Fraunhofer IWU

Cognitive Teaming of Human and Cyber-Physical Production Systems: Fraunhofer IWU and TU Chemnitz pave the way for "human-centered" Industry 4.0

How do humans work together with machines? How can digital assistants support employees in the factory without overwhelming them with their complexity? How can technology designed around the needs and strengths of humans help them make their creativity more valuable? Or contribute to preserving valuable experiential knowledge of older employees and inspiring them for innovative production technology? Dr. habil. Franziska Bocklisch and her new group "Cognitive Teaming of Human and Cyber-Physical Production Systems" are investigating these questions at Fraunhofer IWU. They are assured that if the coexistence of humans and technology evolves into a true collaboration - a teaming - producing companies can still achieve significant efficiency potentials.

© Fraunhofer IWU
Franziska Bocklisch and Antje Ahrens (with eye tracker) during robot roll forming: Analyzing which process steps experienced employees pay particular attention to helps automate the process sensibly and preserve valuable experiential knowledge
© Professur Werkstoff- und Oberflächentechnik, TU Chemnitz
Operator monitoring and controlling a plasma coating system: High-resolution data is used for process modeling with transparent AI methods. This creates a cyber-partner of humans in complex decision-making. The heatmap visualizes the operator's gaze duration (green = short, red = long).

With Franziska Bocklisch, Fraunhofer IWU gets stronger in a field that is at first glance unusual for a production technology institute: cognitive psychology. It deals with aspects of human thinking and behavior such as perception, attention, memory, and decision-making. She investigates how sensory information is processed and turned into units of knowledge and how this expert knowledge influences the interpretation of information and the subsequent decision-making. Cognitive psychology also explores how humans solve complex problems thanks to creative strategies and can meaningfully reduce complexity. A presumed weakness of humans when facing a threatening overload is actually a great strength - they assess the situation, put it into a larger context, and draw on experiential knowledge: what helped me successfully handle a seemingly unsolvable task in a comparable previous situation? An important application area for the gained knowledge lies in the modern production technology. How the interaction between humans and technology can be made even more value-creating in the future is one of the priorities of the new research group.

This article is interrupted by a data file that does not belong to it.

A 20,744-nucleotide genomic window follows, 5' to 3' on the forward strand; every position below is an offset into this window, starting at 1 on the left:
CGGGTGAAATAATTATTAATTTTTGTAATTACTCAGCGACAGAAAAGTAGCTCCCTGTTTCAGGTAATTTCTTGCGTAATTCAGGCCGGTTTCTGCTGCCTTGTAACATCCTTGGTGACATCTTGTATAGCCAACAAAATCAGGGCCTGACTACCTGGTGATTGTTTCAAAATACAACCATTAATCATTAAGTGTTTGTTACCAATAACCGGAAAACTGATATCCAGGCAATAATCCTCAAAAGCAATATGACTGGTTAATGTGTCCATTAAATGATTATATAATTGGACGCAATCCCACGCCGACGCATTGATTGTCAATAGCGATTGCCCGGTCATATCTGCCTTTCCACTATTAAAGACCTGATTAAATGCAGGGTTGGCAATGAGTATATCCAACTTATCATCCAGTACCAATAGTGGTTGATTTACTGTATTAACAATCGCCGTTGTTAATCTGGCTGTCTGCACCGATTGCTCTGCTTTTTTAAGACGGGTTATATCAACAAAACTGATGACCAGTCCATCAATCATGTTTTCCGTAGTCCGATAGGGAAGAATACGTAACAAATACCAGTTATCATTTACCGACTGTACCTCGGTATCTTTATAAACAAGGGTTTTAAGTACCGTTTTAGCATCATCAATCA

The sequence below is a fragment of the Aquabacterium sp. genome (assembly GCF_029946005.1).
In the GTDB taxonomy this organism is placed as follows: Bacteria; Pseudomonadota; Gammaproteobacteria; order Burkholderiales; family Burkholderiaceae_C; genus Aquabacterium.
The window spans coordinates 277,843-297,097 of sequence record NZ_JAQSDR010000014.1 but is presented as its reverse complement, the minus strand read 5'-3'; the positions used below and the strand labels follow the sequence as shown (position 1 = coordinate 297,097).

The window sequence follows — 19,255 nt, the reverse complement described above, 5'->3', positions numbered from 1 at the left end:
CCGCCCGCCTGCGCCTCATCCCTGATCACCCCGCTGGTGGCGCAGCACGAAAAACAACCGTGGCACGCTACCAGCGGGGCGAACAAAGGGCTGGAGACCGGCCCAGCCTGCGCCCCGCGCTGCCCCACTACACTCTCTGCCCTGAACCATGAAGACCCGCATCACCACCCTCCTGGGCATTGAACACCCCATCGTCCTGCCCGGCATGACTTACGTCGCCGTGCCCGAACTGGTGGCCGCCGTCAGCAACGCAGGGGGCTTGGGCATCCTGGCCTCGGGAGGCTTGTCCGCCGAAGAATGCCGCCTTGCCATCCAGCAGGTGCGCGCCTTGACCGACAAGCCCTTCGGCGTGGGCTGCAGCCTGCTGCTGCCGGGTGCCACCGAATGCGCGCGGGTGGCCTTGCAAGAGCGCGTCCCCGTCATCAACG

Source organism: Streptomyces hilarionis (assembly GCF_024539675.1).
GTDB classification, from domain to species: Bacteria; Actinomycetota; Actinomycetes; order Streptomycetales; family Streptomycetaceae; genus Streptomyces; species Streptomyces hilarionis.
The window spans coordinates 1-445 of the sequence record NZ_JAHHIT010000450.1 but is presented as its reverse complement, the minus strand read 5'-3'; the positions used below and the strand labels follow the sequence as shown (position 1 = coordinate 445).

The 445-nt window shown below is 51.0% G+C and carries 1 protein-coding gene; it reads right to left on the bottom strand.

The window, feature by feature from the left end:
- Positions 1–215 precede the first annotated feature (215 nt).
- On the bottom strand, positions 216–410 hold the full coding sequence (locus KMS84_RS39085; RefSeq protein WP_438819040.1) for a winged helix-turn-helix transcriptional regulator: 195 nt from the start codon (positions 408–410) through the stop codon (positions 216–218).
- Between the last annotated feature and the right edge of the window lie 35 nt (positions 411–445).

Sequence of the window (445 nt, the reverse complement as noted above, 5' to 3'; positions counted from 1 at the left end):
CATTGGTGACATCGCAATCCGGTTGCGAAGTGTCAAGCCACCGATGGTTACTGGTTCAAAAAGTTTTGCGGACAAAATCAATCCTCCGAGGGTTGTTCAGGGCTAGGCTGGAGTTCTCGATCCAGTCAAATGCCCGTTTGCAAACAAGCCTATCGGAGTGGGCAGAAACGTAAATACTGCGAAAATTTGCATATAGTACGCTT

Mutual coaching of humans and technology

Many innovations in robotics, artificial intelligence (AI), data analytics, and visualization technologies are shaping the modern industrial production (known as "Industry 4.0"). AI is precise and repetitively accurate - thanks to impressive computing power, it can handle massive amounts of data. However, these efficient assistance systems have sometimes increased the complexity of human work in production. The claim that technology should optimally support humans and enable them more freedom for value-creating creativity is therefore not yet fully realized.

The new team at Fraunhofer IWU still relies on the combination of the respective strengths of humans and technology (complementarity) and emphasizes the team concept as a prerequisite for further quality improvement in cooperation. Two essential characteristics of teamwork are shared knowledge and common goals. Easy-to-understand AI algorithms that fit the structure of human expertise and the approach of experts in a particular field can become true "cyber-assistants". In a kind of mutual coaching, technology "tells" humans how to solve a task even better, such as by relying on well-structured, relevant data provided by an assistance system. Conversely, employees could make an AI solution (that is not aware of all decision options) more stable. For instance, if they understand its functioning and create suitable decision-making foundations, the AI can "learn" in a new training loop based on knowledge and data.

Thinking of technology from a human perspective